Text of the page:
Here’s our second encounter with Gram Parsons. We last met Gram back in March when we were talking about his influence over The Byrds and the making of “Sweetheart Of The Rodeo”. Roger McGuinn and Chris Hillman had fired Gram Parsons from The Byrds in the summer of 1968. Parsons had refused to take part in The Byrds tour of South Africa citing his opposition to that countries policy of apartheid. Hillman suspected he just wanted to stay in the UK and hang out with his new friends, the Rolling Stones.
Later that year Parsons and Hillman reconciled and after Hillman left the Byrds, due to some financial jiggery-pokery by their management, he hooked up again to form the Flying Burrito Brothers with Gram. The band was rounded out by bassist (Hillman had switched to guitar) and keyboardist Chris Ethridge (who had played with Gram in the International Submarine Band) and the wonderfully named pedal steel man “Sneaky” Pete Kleinow. Drummer “Fast” Eddie Hoh proved a little too fast and loose with certain substances and was replaced by a succession of session drummers before finally being replaced by another ex-Byrd, Michael Clarke.
“The Gilded Palace of Sin” was recorded during November and December 1968 at Hollywood’s famed A&M Studios. It expanded on Hillman and Parsons groundbreaking fusion of rock and country with The Byrds. Most of the songs were written by various combinations of band members but 2 covers were included, not country songs but two soul classics written by Chips Moman and Dan Penn, “Do Right Woman” and “Dark End Of the Street”, the country-soul fusion that Gram called "cosmic American music."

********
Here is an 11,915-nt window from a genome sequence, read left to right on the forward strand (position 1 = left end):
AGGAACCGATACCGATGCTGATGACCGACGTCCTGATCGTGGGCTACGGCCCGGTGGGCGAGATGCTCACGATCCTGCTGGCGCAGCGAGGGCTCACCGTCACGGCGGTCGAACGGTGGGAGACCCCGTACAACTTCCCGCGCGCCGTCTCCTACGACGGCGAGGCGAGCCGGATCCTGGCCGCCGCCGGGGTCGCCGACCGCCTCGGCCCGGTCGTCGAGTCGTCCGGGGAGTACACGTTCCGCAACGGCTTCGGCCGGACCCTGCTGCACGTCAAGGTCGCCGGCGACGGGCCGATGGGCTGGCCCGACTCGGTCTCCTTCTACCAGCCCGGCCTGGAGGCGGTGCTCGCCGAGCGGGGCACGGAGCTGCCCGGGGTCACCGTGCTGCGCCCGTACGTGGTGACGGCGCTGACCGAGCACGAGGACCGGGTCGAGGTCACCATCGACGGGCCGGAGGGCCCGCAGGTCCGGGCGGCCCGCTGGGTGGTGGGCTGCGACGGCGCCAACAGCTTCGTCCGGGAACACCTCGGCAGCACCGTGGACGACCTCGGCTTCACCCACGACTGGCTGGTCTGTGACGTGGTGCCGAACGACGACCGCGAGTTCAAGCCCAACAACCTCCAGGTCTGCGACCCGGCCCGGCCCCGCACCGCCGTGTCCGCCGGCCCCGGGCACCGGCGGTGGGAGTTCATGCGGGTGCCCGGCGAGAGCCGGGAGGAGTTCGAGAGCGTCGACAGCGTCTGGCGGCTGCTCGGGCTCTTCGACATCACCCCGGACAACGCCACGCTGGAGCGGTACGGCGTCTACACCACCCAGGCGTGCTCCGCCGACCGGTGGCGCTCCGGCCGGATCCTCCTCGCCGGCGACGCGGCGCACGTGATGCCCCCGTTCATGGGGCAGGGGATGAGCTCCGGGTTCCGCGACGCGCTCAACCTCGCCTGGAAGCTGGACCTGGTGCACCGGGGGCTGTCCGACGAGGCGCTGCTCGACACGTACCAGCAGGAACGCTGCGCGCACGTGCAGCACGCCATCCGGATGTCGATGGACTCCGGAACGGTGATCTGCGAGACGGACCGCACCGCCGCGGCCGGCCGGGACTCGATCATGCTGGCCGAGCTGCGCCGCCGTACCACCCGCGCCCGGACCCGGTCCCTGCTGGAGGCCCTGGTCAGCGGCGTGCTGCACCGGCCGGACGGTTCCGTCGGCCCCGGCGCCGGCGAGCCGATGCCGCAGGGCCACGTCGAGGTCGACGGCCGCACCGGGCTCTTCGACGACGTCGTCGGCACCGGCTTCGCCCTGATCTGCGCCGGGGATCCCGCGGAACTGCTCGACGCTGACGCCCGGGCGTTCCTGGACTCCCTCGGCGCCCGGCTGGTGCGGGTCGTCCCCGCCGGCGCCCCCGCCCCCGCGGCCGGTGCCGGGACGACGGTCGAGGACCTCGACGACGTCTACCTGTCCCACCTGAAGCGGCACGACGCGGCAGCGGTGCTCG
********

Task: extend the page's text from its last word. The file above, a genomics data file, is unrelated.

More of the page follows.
The album begins with two Burrito’s/Parsons classics, “Christine’s Tune” (track 1 side 1 perfectly setting expectations) kicking things off and sounding almost like The Monkees. It’s the story of a lady with a checkered reputation Gram and Hillman met in LA (she sadly later died in a car accident). Following that is “Sin City” which paints a lurid picture of life in Vegas as an allegory for life in general. These two songs perfectly set out the Burrito’s sound, a slick marriage of rock and country before you hit the two soul covers we’ve already mentioned, "cosmic American music" incarnate.
Over on side 2 are two more Burrito classics. “Hot Burrito #1” and “Hot Burrito #2” were written by Gram Parsons and Chris Ethridge during the same session and address Gram’s break up with his girlfriend Nancy. #1 is a lovely ballad where #2 is more uptempo. Chris Hillman is alleged to have said of Gram Parsons; “I only heard two great vocals out of that guy: ‘Hot Burrito #1’ and ‘Hot Burrito #2”. While being a very debatable statement you can’t help but be impressed with Gram’s voice on both.
Elsewhere songs such as “Juanita”, “Wheels” and “Do You Know It Feels To Be Lonesome” set Parsons as a songwriter of some standing. There are a couple of clunkers here (“My Uncle” and “Hippy Boy” I could happily live without) but they don’t really detract from the overall experience. Ultimately “The Gilded Palace Of Sin” flopped. The Burrito’s toured extensively, and even opened for the Rolling Stones at Altamont, but fame and fortune were not be theirs. Among those in the know it confirmed Gram Parsons status as a purveyor of great American music ahead of his two early 70’s solo albums and tragic demise. The Burrito’s carefully crafted mix of rock and country sparked something in other musicians and was a huge influence, particularly upon the Eagles.
Hot Burrito #2 - https://youtu.be/su3a6SYmWtM